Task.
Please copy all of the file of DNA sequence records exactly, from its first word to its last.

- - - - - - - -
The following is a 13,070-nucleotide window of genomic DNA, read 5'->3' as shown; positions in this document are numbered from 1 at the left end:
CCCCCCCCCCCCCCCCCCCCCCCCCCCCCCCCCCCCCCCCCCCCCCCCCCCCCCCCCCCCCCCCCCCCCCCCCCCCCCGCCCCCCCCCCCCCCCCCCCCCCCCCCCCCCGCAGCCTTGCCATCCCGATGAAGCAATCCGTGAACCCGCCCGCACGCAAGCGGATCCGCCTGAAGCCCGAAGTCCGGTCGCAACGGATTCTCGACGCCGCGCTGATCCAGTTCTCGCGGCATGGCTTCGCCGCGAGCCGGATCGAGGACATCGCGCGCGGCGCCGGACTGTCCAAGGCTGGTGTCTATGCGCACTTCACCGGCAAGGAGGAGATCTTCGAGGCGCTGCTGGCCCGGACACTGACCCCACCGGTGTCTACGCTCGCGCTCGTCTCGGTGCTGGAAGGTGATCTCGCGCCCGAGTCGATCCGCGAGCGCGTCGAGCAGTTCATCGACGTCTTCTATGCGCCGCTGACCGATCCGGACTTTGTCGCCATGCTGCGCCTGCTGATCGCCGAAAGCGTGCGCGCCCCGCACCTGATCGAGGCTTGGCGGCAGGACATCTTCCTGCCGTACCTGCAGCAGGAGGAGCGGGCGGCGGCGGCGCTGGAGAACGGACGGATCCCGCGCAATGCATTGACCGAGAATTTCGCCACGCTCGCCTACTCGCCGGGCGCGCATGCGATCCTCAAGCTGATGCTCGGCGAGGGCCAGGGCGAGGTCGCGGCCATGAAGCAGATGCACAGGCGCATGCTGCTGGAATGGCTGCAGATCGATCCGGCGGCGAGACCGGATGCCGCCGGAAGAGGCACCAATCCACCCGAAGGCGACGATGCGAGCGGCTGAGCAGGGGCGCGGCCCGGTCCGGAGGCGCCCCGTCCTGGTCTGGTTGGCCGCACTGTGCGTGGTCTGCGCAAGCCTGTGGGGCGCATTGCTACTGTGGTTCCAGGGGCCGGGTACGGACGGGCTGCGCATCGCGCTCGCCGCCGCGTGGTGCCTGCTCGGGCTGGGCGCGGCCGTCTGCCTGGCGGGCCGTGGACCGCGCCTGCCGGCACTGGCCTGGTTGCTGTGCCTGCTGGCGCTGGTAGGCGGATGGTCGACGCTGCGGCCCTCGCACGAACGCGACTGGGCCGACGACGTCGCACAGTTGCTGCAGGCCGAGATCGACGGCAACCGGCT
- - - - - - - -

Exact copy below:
The following is a 13,070-nucleotide window of genomic DNA, read 5'->3' as shown; positions in this document are numbered from 1 at the left end:
CCCCCCCCCCCCCCCCCCCCCCCCCCCCCCCCCCCCCCCCCCCCCCCCCCCCCCCCCCCCCCCCCCCCCCCCCCCCCCGCCCCCCCCCCCCCCCCCCCCCCCCCCCCCCGCAGCCTTGCCATCCCGATGAAGCAATCCGTGAACCCGCCCGCACGCAAGCGGATCCGCCTGAAGCCCGAAGTCCGGTCGCAACGGATTCTCGACGCCGCGCTGATCCAGTTCTCGCGGCATGGCTTCGCCGCGAGCCGGATCGAGGACATCGCGCGCGGCGCCGGACTGTCCAAGGCTGGTGTCTATGCGCACTTCACCGGCAAGGAGGAGATCTTCGAGGCGCTGCTGGCCCGGACACTGACCCCACCGGTGTCTACGCTCGCGCTCGTCTCGGTGCTGGAAGGTGATCTCGCGCCCGAGTCGATCCGCGAGCGCGTCGAGCAGTTCATCGACGTCTTCTATGCGCCGCTGACCGATCCGGACTTTGTCGCCATGCTGCGCCTGCTGATCGCCGAAAGCGTGCGCGCCCCGCACCTGATCGAGGCTTGGCGGCAGGACATCTTCCTGCCGTACCTGCAGCAGGAGGAGCGGGCGGCGGCGGCGCTGGAGAACGGACGGATCCCGCGCAATGCATTGACCGAGAATTTCGCCACGCTCGCCTACTCGCCGGGCGCGCATGCGATCCTCAAGCTGATGCTCGGCGAGGGCCAGGGCGAGGTCGCGGCCATGAAGCAGATGCACAGGCGCATGCTGCTGGAATGGCTGCAGATCGATCCGGCGGCGAGACCGGATGCCGCCGGAAGAGGCACCAATCCACCCGAAGGCGACGATGCGAGCGGCTGAGCAGGGGCGCGGCCCGGTCCGGAGGCGCCCCGTCCTGGTCTGGTTGGCCGCACTGTGCGTGGTCTGCGCAAGCCTGTGGGGCGCATTGCTACTGTGGTTCCAGGGGCCGGGTACGGACGGGCTGCGCATCGCGCTCGCCGCCGCGTGGTGCCTGCTCGGGCTGGGCGCGGCCGTCTGCCTGGCGGGCCGTGGACCGCGCCTGCCGGCACTGGCCTGGTTGCTGTGCCTGCTGGCGCTGGTAGGCGGATGGTCGACGCTGCGGCCCTCGCACGAACGCGACTGGGCCGACGACGTCGCACAGTTGCTGCAGGCCGAGATCGACGGCAACCGGCT